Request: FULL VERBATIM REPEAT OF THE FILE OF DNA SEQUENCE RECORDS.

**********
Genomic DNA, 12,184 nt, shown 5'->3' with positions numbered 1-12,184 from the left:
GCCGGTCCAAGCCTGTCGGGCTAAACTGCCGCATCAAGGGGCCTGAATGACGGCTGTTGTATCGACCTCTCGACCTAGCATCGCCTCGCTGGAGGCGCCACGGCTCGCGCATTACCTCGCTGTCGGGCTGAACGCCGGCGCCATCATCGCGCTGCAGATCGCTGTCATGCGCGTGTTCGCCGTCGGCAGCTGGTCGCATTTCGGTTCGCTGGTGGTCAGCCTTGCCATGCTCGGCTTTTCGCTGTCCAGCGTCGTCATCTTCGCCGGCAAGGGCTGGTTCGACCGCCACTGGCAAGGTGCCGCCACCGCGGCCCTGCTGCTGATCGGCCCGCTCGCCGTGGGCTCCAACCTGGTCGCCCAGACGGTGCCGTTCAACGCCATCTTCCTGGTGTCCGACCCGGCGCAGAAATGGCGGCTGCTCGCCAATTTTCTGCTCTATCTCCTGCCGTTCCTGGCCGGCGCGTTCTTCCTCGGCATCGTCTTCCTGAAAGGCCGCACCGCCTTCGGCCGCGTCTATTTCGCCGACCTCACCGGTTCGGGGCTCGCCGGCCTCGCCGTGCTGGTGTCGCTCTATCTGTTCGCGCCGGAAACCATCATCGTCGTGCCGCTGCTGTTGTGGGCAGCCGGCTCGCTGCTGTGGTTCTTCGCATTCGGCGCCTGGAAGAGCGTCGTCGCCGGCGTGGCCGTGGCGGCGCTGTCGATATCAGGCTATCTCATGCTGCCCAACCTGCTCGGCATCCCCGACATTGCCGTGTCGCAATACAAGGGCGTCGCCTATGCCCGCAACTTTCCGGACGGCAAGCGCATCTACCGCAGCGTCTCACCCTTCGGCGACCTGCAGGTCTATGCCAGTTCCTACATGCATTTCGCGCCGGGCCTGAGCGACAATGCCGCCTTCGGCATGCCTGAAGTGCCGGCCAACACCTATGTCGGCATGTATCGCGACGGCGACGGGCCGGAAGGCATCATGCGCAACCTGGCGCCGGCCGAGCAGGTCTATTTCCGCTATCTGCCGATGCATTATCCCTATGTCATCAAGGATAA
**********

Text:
Genomic DNA, 12,184 nt, shown 5'->3' with positions numbered 1-12,184 from the left:
GCCGGTCCAAGCCTGTCGGGCTAAACTGCCGCATCAAGGGGCCTGAATGACGGCTGTTGTATCGACCTCTCGACCTAGCATCGCCTCGCTGGAGGCGCCACGGCTCGCGCATTACCTCGCTGTCGGGCTGAACGCCGGCGCCATCATCGCGCTGCAGATCGCTGTCATGCGCGTGTTCGCCGTCGGCAGCTGGTCGCATTTCGGTTCGCTGGTGGTCAGCCTTGCCATGCTCGGCTTTTCGCTGTCCAGCGTCGTCATCTTCGCCGGCAAGGGCTGGTTCGACCGCCACTGGCAAGGTGCCGCCACCGCGGCCCTGCTGCTGATCGGCCCGCTCGCCGTGGGCTCCAACCTGGTCGCCCAGACGGTGCCGTTCAACGCCATCTTCCTGGTGTCCGACCCGGCGCAGAAATGGCGGCTGCTCGCCAATTTTCTGCTCTATCTCCTGCCGTTCCTGGCCGGCGCGTTCTTCCTCGGCATCGTCTTCCTGAAAGGCCGCACCGCCTTCGGCCGCGTCTATTTCGCCGACCTCACCGGTTCGGGGCTCGCCGGCCTCGCCGTGCTGGTGTCGCTCTATCTGTTCGCGCCGGAAACCATCATCGTCGTGCCGCTGCTGTTGTGGGCAGCCGGCTCGCTGCTGTGGTTCTTCGCATTCGGCGCCTGGAAGAGCGTCGTCGCCGGCGTGGCCGTGGCGGCGCTGTCGATATCAGGCTATCTCATGCTGCCCAACCTGCTCGGCATCCCCGACATTGCCGTGTCGCAATACAAGGGCGTCGCCTATGCCCGCAACTTTCCGGACGGCAAGCGCATCTACCGCAGCGTCTCACCCTTCGGCGACCTGCAGGTCTATGCCAGTTCCTACATGCATTTCGCGCCGGGCCTGAGCGACAATGCCGCCTTCGGCATGCCTGAAGTGCCGGCCAACACCTATGTCGGCATGTATCGCGACGGCGACGGGCCGGAAGGCATCATGCGCAACCTGGCGCCGGCCGAGCAGGTCTATTTCCGCTATCTGCCGATGCATTATCCCTATGTCATCAAGGATAA